The Saudi regime’s anxiety over Shia unrest has an external aspect as well: due to its obsessive fear of Iran — against which it is waging a complex battle to shape the Middle East — Riyadh regards its Shia minority as something of a fifth column. While this assessment is a gross oversimplification, and may even amount to a self-fulfilling prophecy, the more the rivalry with Iran heats up, the more the Saudi rulers cling to it and act accordingly, alienating the Shia and aggravating the problem. As the Saudi regime sees it, Iran’s support for Bashar al-Assad’s Alawite regime and Tehran’s alliance with Nouri al-Maliki’s Shia-dominated state in Iraq is not just about influence in the Arab world; it’s also a high-stakes struggle involving stability at home and in the Kingdom’s immediate neighborhood.
On top of all this, the Saudi rulers are losing confidence in the United States, their strategic guardian in the region. As they see it, the Obama administration has: 1) all but abandoned the anti-Assad opposition, unlike Saudi Arabia, which is funneling arms and money to Assad’s foes; 2) failed to back Egyptian strongman Hosni Mubarak in his hour of need; 3) been at best ambivalent toward the military-dominated, but nominally civilian, regime that took power following the coup against the Muslim Brotherhood government of President Mohammed Morsi, which the Saudis have backed with $5 billion in aid; and 4) failed to understand that the Brotherhood is a subversive organization.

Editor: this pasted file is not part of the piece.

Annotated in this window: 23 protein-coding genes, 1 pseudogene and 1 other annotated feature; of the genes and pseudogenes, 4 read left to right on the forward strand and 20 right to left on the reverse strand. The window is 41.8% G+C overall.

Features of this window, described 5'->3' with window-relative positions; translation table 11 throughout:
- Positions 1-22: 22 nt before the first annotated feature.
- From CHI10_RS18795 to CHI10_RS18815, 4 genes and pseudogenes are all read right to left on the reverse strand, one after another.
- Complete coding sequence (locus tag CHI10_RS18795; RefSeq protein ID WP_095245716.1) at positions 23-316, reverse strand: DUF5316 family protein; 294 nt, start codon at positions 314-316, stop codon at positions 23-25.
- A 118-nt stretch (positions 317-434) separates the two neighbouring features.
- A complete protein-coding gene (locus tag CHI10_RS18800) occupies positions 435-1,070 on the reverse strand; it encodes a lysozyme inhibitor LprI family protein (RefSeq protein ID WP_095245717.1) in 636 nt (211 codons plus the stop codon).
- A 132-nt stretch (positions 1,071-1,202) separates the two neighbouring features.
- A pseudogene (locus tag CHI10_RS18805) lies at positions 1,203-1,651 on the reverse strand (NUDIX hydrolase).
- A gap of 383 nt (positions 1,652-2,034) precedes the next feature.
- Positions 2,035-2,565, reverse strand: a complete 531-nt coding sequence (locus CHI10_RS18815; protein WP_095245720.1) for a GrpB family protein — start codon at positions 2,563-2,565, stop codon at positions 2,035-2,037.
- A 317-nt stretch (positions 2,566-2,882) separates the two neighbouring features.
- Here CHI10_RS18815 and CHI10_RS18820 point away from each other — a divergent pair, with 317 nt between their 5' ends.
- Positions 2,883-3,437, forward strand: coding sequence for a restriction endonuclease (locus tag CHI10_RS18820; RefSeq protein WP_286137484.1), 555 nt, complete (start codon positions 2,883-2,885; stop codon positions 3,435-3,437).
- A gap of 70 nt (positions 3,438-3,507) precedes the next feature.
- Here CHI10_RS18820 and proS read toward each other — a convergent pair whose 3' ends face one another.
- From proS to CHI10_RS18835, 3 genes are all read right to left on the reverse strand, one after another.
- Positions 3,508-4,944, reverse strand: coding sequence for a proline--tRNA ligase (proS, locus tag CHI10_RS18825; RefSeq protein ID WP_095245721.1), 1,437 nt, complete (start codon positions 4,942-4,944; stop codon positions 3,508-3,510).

These too are oversimplifications — the notion that the United States could have stopped the revolutionary waves of the Arab Spring had it wanted to is silly — but that’s beside the point: it’s the Saudi government’s view and helps explains its anxiety. Some top Saudi leaders — including current intelligence chief and former ambassador to the US, Prince Bandar bin Sultan — have even advocated reducing the Kingdom’s dependence on the US and seeking alternative alignments. Here’s the problem: the United States is irreplaceable when it comes to providing the kind of protection the House of Saud seeks and has long depended on, which also means that Washington’s capacity to create anxiety in Saudi ruling circles is unrivalled.
For Saudi Arabia, the old cliches appears to ring true: money can’t buy everything, and in Riyadh’s case, it certainly can’t secure long-term happiness.
Rajan Menon is the Anne and Bernard Spitzer Professor of Political Science at the City College of New York and Senior Fellow at the Atlantic Council.